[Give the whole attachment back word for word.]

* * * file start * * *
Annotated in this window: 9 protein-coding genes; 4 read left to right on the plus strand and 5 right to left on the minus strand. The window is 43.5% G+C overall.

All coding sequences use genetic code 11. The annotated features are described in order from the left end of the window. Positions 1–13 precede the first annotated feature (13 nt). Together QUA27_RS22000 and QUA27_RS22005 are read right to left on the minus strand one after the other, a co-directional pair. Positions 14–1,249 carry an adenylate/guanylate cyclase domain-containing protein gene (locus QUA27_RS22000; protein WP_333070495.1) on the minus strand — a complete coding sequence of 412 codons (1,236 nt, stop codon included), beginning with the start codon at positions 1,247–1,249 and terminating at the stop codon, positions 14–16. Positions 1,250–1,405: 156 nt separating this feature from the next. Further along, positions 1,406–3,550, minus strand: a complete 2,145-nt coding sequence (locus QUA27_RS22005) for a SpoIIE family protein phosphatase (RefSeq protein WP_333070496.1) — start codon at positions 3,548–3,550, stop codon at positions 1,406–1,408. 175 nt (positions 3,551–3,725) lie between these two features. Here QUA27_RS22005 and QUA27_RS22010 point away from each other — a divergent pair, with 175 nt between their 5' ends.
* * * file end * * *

Annotated in this window: 9 protein-coding genes; 4 read left to right on the plus strand and 5 right to left on the minus strand. The window is 43.5% G+C overall.

All coding sequences use genetic code 11. The annotated features are described in order from the left end of the window. Positions 1–13 precede the first annotated feature (13 nt). Together QUA27_RS22000 and QUA27_RS22005 are read right to left on the minus strand one after the other, a co-directional pair. Positions 14–1,249 carry an adenylate/guanylate cyclase domain-containing protein gene (locus QUA27_RS22000; protein WP_333070495.1) on the minus strand — a complete coding sequence of 412 codons (1,236 nt, stop codon included), beginning with the start codon at positions 1,247–1,249 and terminating at the stop codon, positions 14–16. Positions 1,250–1,405: 156 nt separating this feature from the next. Further along, positions 1,406–3,550, minus strand: a complete 2,145-nt coding sequence (locus QUA27_RS22005) for a SpoIIE family protein phosphatase (RefSeq protein WP_333070496.1) — start codon at positions 3,548–3,550, stop codon at positions 1,406–1,408. 175 nt (positions 3,551–3,725) lie between these two features. Here QUA27_RS22005 and QUA27_RS22010 point away from each other — a divergent pair, with 175 nt between their 5' ends.